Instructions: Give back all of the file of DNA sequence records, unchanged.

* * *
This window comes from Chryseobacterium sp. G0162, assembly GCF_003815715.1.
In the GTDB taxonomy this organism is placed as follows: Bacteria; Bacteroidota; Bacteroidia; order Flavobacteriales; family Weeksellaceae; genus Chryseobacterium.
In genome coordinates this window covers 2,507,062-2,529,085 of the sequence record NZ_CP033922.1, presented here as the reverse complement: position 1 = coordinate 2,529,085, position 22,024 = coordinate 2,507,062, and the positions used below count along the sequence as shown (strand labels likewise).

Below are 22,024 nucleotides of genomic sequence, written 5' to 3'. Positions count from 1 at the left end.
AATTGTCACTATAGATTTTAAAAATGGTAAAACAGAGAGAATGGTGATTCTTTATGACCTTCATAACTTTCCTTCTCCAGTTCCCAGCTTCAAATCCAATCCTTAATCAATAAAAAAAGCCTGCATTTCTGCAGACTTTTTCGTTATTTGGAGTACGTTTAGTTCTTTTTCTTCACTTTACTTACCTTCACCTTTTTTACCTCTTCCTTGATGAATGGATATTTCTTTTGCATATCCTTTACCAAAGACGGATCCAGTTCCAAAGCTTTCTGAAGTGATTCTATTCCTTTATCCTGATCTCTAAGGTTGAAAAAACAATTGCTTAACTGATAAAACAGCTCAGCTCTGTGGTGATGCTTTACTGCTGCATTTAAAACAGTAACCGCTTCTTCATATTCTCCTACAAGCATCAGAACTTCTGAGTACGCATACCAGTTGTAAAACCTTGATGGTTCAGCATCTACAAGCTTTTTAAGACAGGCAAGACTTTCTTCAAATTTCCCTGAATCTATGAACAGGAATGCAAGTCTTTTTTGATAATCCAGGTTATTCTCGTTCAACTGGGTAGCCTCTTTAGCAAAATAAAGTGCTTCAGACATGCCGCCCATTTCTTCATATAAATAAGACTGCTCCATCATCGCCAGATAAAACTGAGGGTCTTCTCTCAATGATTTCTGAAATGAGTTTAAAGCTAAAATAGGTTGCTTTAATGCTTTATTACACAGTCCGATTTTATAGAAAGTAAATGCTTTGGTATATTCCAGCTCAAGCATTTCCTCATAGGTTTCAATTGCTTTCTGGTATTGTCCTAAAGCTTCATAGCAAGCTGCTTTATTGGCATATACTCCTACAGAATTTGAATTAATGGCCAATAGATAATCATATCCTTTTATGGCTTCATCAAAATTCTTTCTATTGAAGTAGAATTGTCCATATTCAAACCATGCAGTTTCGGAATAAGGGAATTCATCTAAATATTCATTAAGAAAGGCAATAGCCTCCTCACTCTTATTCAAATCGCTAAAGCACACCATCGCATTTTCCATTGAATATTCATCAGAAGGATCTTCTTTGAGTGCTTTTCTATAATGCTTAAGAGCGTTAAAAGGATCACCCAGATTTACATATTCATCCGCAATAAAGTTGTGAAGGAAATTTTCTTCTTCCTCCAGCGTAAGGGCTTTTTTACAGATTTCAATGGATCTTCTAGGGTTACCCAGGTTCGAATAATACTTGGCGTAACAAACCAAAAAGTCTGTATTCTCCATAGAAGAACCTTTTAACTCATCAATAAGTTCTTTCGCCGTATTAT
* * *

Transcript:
This window comes from Chryseobacterium sp. G0162, assembly GCF_003815715.1.
In the GTDB taxonomy this organism is placed as follows: Bacteria; Bacteroidota; Bacteroidia; order Flavobacteriales; family Weeksellaceae; genus Chryseobacterium.
In genome coordinates this window covers 2,507,062-2,529,085 of the sequence record NZ_CP033922.1, presented here as the reverse complement: position 1 = coordinate 2,529,085, position 22,024 = coordinate 2,507,062, and the positions used below count along the sequence as shown (strand labels likewise).

Below are 22,024 nucleotides of genomic sequence, written 5' to 3'. Positions count from 1 at the left end.
AATTGTCACTATAGATTTTAAAAATGGTAAAACAGAGAGAATGGTGATTCTTTATGACCTTCATAACTTTCCTTCTCCAGTTCCCAGCTTCAAATCCAATCCTTAATCAATAAAAAAAGCCTGCATTTCTGCAGACTTTTTCGTTATTTGGAGTACGTTTAGTTCTTTTTCTTCACTTTACTTACCTTCACCTTTTTTACCTCTTCCTTGATGAATGGATATTTCTTTTGCATATCCTTTACCAAAGACGGATCCAGTTCCAAAGCTTTCTGAAGTGATTCTATTCCTTTATCCTGATCTCTAAGGTTGAAAAAACAATTGCTTAACTGATAAAACAGCTCAGCTCTGTGGTGATGCTTTACTGCTGCATTTAAAACAGTAACCGCTTCTTCATATTCTCCTACAAGCATCAGAACTTCTGAGTACGCATACCAGTTGTAAAACCTTGATGGTTCAGCATCTACAAGCTTTTTAAGACAGGCAAGACTTTCTTCAAATTTCCCTGAATCTATGAACAGGAATGCAAGTCTTTTTTGATAATCCAGGTTATTCTCGTTCAACTGGGTAGCCTCTTTAGCAAAATAAAGTGCTTCAGACATGCCGCCCATTTCTTCATATAAATAAGACTGCTCCATCATCGCCAGATAAAACTGAGGGTCTTCTCTCAATGATTTCTGAAATGAGTTTAAAGCTAAAATAGGTTGCTTTAATGCTTTATTACACAGTCCGATTTTATAGAAAGTAAATGCTTTGGTATATTCCAGCTCAAGCATTTCCTCATAGGTTTCAATTGCTTTCTGGTATTGTCCTAAAGCTTCATAGCAAGCTGCTTTATTGGCATATACTCCTACAGAATTTGAATTAATGGCCAATAGATAATCATATCCTTTTATGGCTTCATCAAAATTCTTTCTATTGAAGTAGAATTGTCCATATTCAAACCATGCAGTTTCGGAATAAGGGAATTCATCTAAATATTCATTAAGAAAGGCAATAGCCTCCTCACTCTTATTCAAATCGCTAAAGCACACCATCGCATTTTCCATTGAATATTCATCAGAAGGATCTTCTTTGAGTGCTTTTCTATAATGCTTAAGAGCGTTAAAAGGATCACCCAGATTTACATATTCATCCGCAATAAAGTTGTGAAGGAAATTTTCTTCTTCCTCCAGCGTAAGGGCTTTTTTACAGATTTCAATGGATCTTCTAGGGTTACCCAGGTTCGAATAATACTTGGCGTAACAAACCAAAAAGTCTGTATTCTCCATAGAAGAACCTTTTAACTCATCAATAAGTTCTTTCGCCGTATTAT